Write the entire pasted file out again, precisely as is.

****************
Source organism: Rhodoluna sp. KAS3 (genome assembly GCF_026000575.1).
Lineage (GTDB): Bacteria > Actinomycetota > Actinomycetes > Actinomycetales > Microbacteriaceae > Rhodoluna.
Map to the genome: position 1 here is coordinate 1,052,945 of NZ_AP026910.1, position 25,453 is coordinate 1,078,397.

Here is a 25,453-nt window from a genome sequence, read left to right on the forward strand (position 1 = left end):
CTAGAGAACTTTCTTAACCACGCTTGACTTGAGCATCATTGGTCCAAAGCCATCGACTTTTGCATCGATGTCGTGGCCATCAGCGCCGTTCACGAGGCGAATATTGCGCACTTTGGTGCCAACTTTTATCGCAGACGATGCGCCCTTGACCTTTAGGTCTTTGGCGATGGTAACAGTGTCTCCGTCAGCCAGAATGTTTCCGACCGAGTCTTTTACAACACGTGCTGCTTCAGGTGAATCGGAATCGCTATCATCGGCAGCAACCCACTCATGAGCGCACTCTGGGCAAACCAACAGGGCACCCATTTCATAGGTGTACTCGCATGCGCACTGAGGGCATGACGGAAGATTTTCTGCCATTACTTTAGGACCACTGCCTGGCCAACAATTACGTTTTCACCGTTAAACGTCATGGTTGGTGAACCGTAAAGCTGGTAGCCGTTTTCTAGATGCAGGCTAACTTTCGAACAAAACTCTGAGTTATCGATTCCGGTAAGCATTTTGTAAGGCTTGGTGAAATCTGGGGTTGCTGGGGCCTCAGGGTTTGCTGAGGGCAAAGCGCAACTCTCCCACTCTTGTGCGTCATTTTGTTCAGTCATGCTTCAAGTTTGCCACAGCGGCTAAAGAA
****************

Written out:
Source organism: Rhodoluna sp. KAS3 (genome assembly GCF_026000575.1).
Lineage (GTDB): Bacteria > Actinomycetota > Actinomycetes > Actinomycetales > Microbacteriaceae > Rhodoluna.
Map to the genome: position 1 here is coordinate 1,052,945 of NZ_AP026910.1, position 25,453 is coordinate 1,078,397.

Here is a 25,453-nt window from a genome sequence, read left to right on the forward strand (position 1 = left end):
CTAGAGAACTTTCTTAACCACGCTTGACTTGAGCATCATTGGTCCAAAGCCATCGACTTTTGCATCGATGTCGTGGCCATCAGCGCCGTTCACGAGGCGAATATTGCGCACTTTGGTGCCAACTTTTATCGCAGACGATGCGCCCTTGACCTTTAGGTCTTTGGCGATGGTAACAGTGTCTCCGTCAGCCAGAATGTTTCCGACCGAGTCTTTTACAACACGTGCTGCTTCAGGTGAATCGGAATCGCTATCATCGGCAGCAACCCACTCATGAGCGCACTCTGGGCAAACCAACAGGGCACCCATTTCATAGGTGTACTCGCATGCGCACTGAGGGCATGACGGAAGATTTTCTGCCATTACTTTAGGACCACTGCCTGGCCAACAATTACGTTTTCACCGTTAAACGTCATGGTTGGTGAACCGTAAAGCTGGTAGCCGTTTTCTAGATGCAGGCTAACTTTCGAACAAAACTCTGAGTTATCGATTCCGGTAAGCATTTTGTAAGGCTTGGTGAAATCTGGGGTTGCTGGGGCCTCAGGGTTTGCTGAGGGCAAAGCGCAACTCTCCCACTCTTGTGCGTCATTTTGTTCAGTCATGCTTCAAGTTTGCCACAGCGGCTAAAGAA